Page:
Editorial: Measures needed to support people’s lives as BOJ improves inflation forecast
Commodity price increases are accelerating amid soaring resource prices and a weak yen, which has a direct impact on the lives of Japanese people. The government and the Bank of Japan (BOJ) must increase their level of vigilance.
The central bank raised its forecast for core consumer inflation for the current fiscal year to 2.3%, up 0.4 percentage points from its April forecast. Excluding the effects of the consumption tax hike, this is the first time in 20 years that the forecast has exceeded the bank’s 2% target.
However, only price increases progressed, while wage increases were slow. This is far from being a desirable economic situation. In order to support the economy, the BOJ decided to maintain its large-scale monetary easing policy.
Due to Russia’s invasion of Ukraine, the price of crude oil and other energy sources, as well as grain, is rising and inflation is becoming a global problem. Central banks in other major countries have prioritized inflation-fighting measures and are rushing to tighten monetary policy.
The European Central Bank has decided to raise interest rates for the first time in 11 years, by 0.5 percentage point, or twice the rise initially planned. The Federal Reserve Board, which acts as the central bank of the United States, is also expected to make another sharp rate hike in the near future.
In contrast, BOJ Governor Haruhiko Kuroda stressed, “We have absolutely no intention of raising interest rates. We will continue to ease them constantly.” Compared to overseas countries that have flexibly changed their monetary policies, the deadlocked atmosphere within the BOJ stands out.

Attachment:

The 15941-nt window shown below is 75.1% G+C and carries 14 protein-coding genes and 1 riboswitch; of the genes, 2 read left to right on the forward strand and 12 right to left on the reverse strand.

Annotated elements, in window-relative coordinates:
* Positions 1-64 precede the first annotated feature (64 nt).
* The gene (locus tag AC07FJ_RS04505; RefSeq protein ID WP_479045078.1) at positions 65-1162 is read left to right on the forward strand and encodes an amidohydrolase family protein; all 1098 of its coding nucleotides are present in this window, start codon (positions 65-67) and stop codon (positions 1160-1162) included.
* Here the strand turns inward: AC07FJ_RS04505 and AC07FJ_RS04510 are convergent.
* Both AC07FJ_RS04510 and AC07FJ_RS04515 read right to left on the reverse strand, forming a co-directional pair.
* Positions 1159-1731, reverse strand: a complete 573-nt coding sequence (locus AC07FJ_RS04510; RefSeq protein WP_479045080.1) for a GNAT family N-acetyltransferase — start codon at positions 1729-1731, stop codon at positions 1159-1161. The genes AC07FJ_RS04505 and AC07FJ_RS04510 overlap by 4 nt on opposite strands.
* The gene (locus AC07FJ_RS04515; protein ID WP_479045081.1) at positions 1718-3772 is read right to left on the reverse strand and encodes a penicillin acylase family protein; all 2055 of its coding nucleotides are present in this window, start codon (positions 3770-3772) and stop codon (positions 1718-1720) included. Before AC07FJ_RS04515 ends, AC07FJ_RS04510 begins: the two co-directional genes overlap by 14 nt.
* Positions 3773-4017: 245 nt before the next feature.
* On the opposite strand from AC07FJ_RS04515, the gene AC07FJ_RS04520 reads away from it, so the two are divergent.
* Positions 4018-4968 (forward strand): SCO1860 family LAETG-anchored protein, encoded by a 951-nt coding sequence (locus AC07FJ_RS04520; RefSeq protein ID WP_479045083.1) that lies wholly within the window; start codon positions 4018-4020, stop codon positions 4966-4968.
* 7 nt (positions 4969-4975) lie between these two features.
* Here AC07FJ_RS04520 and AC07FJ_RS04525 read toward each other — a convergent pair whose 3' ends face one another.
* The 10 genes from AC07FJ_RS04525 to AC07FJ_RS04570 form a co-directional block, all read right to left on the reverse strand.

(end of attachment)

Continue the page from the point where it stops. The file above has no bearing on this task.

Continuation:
Japan is feared to experience a repeat string of a weak yen and high prices. Some observers believe the yen could even weaken to 140 yen to the dollar for the first time since 1998 as the dollar, with its high interest rates, is bought in the foreign exchange markets.
According to research firm Teikoku Databank Ltd., the price of some 15,000 food items in Japan is expected to rise this year. Previously, these increases were mainly caused by rising raw material and logistics costs, but recently the effects of the weak yen have been felt and price increases are expected to follow each other in August and October, according to the company. .
While monitoring exchange rate trends, the government and the BOJ should consider strengthening policies to support low-income people to limit the impact of these price hikes on their lives.
It is also worth being alert to the risk of a slowdown in the global economy, as there is a risk that monetary tightening in the United States and Europe will excessively dampen investment and consumption, disrupting financial markets.
The number of people infected with the coronavirus in Japan has recently increased and uncertainty over the economic outlook is growing. It is necessary to adopt flexible policies.